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BUTLERVILLE — Ghost stories are whispered all year long about the buildings that once housed patients at Muscatatuck State Developmental Center.
For 85 years, Hoosiers with mental problems or challenges were housed on the expansive campus near the Muscatatuck River. At one time, there were more than a hundred buildings on the grounds that included not only the hospital but residences, dormitories, a school and a chapel.
The center, often simply called “the Hospital” by locals, was closed in 2004. In its place, the Indiana National Guard now operates the 600 acres as a mock town to train soldiers and civilians how to react during an urban disaster.
Now called the Muscatatuck Urban Training Center, some buildings have been restored and are occupied by soldiers and staff. Other buildings sit empty, for now. Security guards patrol the grounds and check all the buildings.
“I’ve heard stories from some of the security guards,” said Dan Wright. “They say all kinds of things happened out there, and there are buildings they just hate to go into. Myself, I will say the place does seem eerie, and I am not sure just how much we will have to decorate to make a realistic haunted house.”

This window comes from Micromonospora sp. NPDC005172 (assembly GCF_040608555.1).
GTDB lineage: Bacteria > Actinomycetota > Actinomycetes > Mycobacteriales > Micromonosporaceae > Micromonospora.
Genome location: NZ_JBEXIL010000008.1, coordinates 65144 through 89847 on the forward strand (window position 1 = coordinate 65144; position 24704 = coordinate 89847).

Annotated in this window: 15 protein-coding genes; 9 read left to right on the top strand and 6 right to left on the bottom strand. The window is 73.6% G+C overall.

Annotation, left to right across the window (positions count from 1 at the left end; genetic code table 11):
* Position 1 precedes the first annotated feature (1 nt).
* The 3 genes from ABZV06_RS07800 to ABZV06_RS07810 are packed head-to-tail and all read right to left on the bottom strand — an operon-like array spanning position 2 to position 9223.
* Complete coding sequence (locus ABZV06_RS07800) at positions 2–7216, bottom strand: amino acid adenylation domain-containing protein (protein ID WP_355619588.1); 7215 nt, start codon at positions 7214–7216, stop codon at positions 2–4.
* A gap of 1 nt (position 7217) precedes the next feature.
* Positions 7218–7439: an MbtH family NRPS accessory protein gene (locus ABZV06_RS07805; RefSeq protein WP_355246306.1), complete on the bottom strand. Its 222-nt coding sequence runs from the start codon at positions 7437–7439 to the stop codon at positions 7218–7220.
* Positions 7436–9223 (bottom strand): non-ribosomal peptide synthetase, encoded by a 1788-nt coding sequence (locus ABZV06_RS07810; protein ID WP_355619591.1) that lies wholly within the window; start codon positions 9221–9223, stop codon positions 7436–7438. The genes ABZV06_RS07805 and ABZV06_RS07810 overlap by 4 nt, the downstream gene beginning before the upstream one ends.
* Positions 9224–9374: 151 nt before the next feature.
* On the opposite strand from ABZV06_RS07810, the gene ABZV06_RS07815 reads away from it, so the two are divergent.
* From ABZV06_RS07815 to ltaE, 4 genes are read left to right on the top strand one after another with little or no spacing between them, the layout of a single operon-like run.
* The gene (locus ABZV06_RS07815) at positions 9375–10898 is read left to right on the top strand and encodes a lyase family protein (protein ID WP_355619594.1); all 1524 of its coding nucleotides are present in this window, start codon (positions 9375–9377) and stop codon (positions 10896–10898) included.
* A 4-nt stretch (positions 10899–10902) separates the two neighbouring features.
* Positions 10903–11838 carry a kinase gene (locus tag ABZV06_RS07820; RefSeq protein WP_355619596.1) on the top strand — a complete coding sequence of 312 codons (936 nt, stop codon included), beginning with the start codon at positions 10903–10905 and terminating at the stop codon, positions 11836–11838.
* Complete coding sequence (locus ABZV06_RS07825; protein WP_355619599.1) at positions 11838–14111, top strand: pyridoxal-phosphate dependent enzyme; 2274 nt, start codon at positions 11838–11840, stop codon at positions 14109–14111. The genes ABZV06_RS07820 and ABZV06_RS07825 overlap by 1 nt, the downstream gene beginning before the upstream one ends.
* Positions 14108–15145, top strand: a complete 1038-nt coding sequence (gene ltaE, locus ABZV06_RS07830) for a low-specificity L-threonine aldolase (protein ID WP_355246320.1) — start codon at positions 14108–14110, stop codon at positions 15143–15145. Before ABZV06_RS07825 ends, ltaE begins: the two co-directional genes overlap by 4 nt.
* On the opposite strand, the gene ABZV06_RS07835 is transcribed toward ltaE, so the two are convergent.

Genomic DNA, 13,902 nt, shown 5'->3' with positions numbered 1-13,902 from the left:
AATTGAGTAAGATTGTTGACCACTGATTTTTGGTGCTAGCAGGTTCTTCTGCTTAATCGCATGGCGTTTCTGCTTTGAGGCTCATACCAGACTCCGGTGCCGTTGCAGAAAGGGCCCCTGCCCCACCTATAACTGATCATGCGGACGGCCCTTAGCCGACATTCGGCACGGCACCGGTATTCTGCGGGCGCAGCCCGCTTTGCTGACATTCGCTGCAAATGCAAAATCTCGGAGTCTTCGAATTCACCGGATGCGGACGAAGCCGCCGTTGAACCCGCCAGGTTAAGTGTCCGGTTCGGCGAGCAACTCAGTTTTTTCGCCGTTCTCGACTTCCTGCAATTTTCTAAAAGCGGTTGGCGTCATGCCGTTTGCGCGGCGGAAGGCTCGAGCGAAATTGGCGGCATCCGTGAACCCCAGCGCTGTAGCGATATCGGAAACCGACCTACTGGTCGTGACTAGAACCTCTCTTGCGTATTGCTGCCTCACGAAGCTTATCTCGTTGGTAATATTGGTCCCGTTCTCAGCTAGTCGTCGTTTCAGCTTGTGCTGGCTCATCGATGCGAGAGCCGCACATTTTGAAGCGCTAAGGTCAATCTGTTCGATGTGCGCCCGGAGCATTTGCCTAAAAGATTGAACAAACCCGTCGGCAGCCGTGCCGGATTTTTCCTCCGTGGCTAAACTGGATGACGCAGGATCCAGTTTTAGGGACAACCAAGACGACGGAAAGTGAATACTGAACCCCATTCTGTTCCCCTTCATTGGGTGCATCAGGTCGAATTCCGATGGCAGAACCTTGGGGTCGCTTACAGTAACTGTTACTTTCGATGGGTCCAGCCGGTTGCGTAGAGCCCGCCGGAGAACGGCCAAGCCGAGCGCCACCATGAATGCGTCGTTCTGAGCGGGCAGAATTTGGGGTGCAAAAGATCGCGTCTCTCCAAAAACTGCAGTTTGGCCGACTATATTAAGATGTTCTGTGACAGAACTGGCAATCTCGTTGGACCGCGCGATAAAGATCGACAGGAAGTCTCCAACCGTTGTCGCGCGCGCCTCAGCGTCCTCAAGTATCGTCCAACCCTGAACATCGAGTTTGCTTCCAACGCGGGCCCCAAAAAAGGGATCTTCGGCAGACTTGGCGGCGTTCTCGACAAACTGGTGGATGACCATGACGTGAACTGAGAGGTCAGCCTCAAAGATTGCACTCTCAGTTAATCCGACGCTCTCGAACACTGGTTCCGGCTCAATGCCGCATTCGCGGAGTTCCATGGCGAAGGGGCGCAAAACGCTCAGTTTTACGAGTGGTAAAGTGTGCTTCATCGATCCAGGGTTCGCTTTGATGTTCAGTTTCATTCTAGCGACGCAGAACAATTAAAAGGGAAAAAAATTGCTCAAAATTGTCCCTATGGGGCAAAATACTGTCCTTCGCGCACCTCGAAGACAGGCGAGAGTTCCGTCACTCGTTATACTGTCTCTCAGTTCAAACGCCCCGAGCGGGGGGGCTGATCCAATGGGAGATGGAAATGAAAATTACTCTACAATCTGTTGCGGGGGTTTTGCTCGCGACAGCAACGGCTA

Wright is leading the North Vernon Kiwanis Club efforts to create a haunted house later this week. Located at Building 23 at MUTC, the event will be this Friday and Saturday, from 7 to 11 p.m.
During its debut last year, the attraction was referred to as the “Haunted Hospital.” However, the National Guard asked the club to rename the event “The Haunted House” to avoid offending sensitive spirits — living or dead.
“The National Guard has been really good to help us with the event so we will go along with that,” Wright said.
While the name has been changed, Wright added this year’s event promises to be as scary as last year.
Designed for maximum Halloween excitement, the Haunted House will be created on the first and second floors of the old hospital building. Local businesses and nonprofit organizations will participate by each sponsoring and operating individual rooms as a frightening experience.
“Everyone seems very enthusiastic, though I will have to say the Jennings County Orchestra is leading the charge,” Wright said. “They are doing all kinds of things.”
Visitors will pass through all of the rooms during their tour of the old hospital. Cash awards will be presented to sponsors whose room is judged the best presentation and the scariest.
Last year’s event raised more than $5,000 for charity. Profits are used to fund the Kiwanis youth projects as well as the organizations that set up individual rooms as sponsors.
Open to the public, tickets will cost $12 at the door. However, you can save $2 by purchasing coupons from one of the many sponsoring organizations throughout Jennings County.
When those coupons are presented at the door, each participating sponsor will receive $2 for their respective organizations.
For further details, call Wright at 592-1410.
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